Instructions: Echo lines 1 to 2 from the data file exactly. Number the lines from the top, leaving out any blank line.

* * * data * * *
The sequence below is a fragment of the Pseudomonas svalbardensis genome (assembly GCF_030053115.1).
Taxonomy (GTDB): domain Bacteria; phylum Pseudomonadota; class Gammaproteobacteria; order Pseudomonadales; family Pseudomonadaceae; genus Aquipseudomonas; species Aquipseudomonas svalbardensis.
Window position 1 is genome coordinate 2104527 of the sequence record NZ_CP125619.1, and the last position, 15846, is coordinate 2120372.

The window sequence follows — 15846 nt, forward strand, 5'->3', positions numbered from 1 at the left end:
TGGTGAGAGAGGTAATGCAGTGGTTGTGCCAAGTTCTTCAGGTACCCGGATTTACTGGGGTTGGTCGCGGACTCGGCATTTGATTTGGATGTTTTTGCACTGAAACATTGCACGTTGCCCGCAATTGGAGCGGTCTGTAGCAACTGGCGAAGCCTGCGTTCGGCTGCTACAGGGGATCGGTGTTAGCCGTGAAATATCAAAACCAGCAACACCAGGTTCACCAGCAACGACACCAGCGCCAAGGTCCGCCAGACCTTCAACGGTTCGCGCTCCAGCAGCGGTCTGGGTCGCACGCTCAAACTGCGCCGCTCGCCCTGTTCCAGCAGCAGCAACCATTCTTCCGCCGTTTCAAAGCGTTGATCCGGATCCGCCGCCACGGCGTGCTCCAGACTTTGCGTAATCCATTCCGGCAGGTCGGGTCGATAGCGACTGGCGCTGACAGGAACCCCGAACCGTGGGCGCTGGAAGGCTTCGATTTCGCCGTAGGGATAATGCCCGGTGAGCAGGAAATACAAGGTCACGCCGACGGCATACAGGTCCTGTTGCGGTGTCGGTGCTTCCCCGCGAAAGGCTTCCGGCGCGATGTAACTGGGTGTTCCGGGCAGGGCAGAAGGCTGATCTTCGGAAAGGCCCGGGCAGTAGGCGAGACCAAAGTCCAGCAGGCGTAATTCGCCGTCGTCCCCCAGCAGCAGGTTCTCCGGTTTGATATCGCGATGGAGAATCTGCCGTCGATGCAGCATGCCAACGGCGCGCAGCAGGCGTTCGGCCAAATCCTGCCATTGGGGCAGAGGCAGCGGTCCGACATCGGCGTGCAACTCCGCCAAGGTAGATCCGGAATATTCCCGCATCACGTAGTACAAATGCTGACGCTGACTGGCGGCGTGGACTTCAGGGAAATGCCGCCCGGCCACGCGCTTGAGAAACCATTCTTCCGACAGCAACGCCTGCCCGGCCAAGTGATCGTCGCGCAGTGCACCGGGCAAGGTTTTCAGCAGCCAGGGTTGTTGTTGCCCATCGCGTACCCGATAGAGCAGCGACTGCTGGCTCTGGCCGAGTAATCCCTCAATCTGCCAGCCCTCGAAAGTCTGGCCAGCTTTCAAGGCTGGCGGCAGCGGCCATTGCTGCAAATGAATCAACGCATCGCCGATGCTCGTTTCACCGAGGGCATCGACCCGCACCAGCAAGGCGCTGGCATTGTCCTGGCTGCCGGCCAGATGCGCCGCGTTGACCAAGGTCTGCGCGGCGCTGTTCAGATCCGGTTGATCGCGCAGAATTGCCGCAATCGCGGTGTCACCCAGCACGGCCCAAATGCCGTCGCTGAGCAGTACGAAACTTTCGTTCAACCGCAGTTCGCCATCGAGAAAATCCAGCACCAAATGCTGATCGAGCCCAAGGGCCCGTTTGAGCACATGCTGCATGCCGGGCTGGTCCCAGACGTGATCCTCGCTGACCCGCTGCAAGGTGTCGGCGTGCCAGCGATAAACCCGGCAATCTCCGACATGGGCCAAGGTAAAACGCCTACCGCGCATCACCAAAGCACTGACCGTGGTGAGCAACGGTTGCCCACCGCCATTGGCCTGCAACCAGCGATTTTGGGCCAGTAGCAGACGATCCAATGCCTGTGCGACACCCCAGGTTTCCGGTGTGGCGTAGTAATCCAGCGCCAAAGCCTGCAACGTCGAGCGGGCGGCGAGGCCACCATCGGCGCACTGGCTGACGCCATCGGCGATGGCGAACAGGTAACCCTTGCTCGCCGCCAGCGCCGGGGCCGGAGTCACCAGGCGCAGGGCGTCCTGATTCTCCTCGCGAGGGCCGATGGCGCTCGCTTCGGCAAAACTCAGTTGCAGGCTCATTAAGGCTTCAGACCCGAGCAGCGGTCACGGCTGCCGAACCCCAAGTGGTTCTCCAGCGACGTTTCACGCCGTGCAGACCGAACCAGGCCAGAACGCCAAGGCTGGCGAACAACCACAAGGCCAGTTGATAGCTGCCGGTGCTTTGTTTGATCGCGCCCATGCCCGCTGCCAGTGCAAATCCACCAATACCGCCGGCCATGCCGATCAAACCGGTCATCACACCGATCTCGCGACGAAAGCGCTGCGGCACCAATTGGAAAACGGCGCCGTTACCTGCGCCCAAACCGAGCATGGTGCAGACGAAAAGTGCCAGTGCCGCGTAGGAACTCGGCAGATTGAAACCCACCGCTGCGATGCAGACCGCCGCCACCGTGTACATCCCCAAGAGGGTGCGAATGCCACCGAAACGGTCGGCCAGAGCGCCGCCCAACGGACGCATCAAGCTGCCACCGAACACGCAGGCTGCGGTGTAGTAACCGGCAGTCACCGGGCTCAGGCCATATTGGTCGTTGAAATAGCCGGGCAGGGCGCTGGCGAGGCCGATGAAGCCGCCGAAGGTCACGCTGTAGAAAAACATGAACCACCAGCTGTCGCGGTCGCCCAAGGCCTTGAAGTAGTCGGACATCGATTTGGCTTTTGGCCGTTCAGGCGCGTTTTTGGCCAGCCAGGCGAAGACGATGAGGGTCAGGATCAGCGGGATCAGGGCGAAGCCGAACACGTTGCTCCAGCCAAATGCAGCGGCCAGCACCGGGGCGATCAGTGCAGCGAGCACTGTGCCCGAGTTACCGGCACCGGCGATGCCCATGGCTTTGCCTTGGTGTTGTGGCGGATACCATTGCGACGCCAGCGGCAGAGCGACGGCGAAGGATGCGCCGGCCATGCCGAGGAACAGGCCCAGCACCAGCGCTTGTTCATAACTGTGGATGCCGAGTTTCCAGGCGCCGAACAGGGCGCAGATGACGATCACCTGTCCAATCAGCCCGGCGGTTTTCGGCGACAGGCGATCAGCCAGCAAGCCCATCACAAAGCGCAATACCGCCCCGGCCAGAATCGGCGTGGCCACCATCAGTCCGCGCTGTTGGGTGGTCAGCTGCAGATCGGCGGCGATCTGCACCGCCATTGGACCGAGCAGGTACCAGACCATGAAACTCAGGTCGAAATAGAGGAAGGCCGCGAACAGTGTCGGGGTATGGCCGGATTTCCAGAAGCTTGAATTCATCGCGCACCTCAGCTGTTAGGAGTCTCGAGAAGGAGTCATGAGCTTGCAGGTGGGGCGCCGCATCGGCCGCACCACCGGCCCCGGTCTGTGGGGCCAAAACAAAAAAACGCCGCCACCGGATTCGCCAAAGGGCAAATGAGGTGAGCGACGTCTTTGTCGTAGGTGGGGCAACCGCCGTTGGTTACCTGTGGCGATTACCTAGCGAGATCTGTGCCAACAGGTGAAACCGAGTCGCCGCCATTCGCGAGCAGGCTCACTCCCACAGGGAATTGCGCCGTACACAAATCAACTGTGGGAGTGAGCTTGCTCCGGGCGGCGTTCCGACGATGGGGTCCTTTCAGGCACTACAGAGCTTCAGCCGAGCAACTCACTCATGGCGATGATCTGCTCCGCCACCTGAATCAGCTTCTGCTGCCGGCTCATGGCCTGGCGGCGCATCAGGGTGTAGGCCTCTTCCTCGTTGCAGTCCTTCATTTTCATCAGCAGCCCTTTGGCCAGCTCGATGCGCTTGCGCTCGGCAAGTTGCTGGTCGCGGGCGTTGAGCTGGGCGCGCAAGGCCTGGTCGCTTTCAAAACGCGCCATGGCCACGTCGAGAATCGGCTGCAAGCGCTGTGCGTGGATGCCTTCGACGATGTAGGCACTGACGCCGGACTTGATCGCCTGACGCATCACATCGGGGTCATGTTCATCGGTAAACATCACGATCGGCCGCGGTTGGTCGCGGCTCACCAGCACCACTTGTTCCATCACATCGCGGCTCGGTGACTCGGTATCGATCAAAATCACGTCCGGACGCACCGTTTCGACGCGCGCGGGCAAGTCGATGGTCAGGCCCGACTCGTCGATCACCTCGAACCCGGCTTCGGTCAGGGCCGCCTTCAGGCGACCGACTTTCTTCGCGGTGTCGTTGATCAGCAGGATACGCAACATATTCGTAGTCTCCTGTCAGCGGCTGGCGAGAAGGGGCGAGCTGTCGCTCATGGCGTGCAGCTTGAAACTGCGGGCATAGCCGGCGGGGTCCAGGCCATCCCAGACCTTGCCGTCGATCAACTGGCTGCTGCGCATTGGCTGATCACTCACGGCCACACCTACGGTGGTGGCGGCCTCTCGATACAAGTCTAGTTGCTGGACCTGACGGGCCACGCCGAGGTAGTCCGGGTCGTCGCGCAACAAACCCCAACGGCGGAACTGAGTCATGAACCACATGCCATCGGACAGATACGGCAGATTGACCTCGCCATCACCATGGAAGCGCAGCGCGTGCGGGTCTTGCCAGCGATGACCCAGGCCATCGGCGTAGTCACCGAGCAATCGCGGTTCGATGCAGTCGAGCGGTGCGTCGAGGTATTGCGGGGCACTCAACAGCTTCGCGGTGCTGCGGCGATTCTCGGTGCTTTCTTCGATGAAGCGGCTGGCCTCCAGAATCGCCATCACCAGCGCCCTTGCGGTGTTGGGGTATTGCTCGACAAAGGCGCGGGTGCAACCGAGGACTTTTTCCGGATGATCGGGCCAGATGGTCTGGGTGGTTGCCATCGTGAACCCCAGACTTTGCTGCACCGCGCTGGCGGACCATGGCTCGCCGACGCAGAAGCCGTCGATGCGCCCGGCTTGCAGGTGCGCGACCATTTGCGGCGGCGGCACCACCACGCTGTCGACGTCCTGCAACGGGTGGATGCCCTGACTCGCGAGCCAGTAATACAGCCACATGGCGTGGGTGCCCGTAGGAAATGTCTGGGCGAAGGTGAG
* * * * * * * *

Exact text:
The sequence below is a fragment of the Pseudomonas svalbardensis genome (assembly GCF_030053115.1).
Taxonomy (GTDB): domain Bacteria; phylum Pseudomonadota; class Gammaproteobacteria; order Pseudomonadales; family Pseudomonadaceae; genus Aquipseudomonas; species Aquipseudomonas svalbardensis.